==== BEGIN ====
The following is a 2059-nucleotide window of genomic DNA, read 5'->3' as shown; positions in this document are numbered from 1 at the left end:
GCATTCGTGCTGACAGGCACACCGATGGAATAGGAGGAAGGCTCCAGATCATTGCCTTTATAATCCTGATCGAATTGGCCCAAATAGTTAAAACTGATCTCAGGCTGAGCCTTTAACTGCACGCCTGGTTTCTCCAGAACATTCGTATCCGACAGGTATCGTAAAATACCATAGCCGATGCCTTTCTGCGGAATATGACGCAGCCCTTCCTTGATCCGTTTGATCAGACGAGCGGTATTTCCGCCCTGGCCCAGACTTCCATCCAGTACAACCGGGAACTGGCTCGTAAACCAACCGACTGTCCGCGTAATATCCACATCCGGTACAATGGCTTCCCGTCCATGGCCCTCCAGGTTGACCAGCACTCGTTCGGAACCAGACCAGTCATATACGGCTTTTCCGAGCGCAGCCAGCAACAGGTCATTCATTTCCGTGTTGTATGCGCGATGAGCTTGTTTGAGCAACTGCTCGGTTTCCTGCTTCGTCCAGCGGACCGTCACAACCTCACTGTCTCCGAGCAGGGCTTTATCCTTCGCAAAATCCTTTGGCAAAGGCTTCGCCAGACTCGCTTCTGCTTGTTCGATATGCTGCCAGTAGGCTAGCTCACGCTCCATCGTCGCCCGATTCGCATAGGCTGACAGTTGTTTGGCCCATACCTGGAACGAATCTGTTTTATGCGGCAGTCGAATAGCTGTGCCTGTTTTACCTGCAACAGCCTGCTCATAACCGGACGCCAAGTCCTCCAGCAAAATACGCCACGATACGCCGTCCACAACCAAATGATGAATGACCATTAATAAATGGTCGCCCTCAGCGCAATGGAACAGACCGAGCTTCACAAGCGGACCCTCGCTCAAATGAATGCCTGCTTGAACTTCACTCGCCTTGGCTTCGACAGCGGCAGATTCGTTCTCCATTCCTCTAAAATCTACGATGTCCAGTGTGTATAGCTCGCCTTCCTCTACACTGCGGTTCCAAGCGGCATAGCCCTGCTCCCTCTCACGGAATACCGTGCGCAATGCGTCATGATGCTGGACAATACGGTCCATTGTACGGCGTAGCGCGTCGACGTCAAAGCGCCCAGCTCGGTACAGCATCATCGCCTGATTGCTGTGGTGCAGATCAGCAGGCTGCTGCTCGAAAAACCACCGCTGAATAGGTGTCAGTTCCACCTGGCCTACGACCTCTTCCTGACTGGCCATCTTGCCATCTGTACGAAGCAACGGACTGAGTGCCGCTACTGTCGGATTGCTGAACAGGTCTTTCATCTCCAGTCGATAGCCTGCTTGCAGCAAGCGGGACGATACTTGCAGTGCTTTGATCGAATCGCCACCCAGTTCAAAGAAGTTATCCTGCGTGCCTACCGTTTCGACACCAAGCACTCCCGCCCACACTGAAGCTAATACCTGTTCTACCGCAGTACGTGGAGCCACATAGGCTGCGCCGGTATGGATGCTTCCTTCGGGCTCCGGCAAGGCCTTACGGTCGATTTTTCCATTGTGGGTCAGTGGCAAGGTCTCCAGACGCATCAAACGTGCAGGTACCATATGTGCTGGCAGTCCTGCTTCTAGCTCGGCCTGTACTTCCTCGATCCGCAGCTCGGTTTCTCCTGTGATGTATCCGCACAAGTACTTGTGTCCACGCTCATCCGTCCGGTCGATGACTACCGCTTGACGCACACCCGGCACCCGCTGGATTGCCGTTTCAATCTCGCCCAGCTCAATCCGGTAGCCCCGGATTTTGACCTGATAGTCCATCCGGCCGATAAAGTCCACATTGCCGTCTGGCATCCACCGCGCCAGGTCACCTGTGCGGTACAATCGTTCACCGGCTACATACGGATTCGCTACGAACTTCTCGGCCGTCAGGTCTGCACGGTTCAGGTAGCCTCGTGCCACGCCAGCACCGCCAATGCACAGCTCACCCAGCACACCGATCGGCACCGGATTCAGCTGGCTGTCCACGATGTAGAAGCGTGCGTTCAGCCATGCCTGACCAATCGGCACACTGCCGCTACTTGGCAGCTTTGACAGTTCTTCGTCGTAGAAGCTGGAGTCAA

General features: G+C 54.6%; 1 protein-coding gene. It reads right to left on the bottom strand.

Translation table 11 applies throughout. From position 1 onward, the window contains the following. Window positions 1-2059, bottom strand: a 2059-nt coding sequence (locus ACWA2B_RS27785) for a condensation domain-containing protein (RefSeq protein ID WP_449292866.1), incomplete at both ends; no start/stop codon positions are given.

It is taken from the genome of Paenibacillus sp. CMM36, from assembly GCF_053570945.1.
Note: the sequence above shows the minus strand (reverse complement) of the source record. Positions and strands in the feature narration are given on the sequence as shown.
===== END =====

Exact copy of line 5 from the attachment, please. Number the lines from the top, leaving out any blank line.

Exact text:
It is taken from the genome of Paenibacillus sp. CMM36, from assembly GCF_053570945.1.